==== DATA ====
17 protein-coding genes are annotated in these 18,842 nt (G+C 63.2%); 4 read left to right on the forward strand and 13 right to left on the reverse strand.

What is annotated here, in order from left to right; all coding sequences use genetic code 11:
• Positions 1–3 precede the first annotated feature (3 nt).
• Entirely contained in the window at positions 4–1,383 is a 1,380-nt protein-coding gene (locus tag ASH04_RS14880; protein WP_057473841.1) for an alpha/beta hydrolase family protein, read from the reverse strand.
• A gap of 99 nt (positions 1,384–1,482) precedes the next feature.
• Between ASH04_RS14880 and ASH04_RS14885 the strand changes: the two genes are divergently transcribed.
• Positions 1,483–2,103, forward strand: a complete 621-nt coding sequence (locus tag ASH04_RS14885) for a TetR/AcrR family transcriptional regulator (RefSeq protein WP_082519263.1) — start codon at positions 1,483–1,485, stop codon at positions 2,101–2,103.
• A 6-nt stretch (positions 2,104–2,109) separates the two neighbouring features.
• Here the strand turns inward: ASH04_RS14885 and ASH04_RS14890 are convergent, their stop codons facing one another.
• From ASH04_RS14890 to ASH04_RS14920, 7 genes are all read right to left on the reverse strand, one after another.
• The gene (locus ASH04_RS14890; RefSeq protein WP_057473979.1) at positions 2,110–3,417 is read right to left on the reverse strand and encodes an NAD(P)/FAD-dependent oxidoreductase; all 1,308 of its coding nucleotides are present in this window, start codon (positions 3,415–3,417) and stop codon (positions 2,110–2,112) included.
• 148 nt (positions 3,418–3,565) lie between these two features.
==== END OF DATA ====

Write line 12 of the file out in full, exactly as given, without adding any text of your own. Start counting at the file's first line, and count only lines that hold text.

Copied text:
• 148 nt (positions 3,418–3,565) lie between these two features.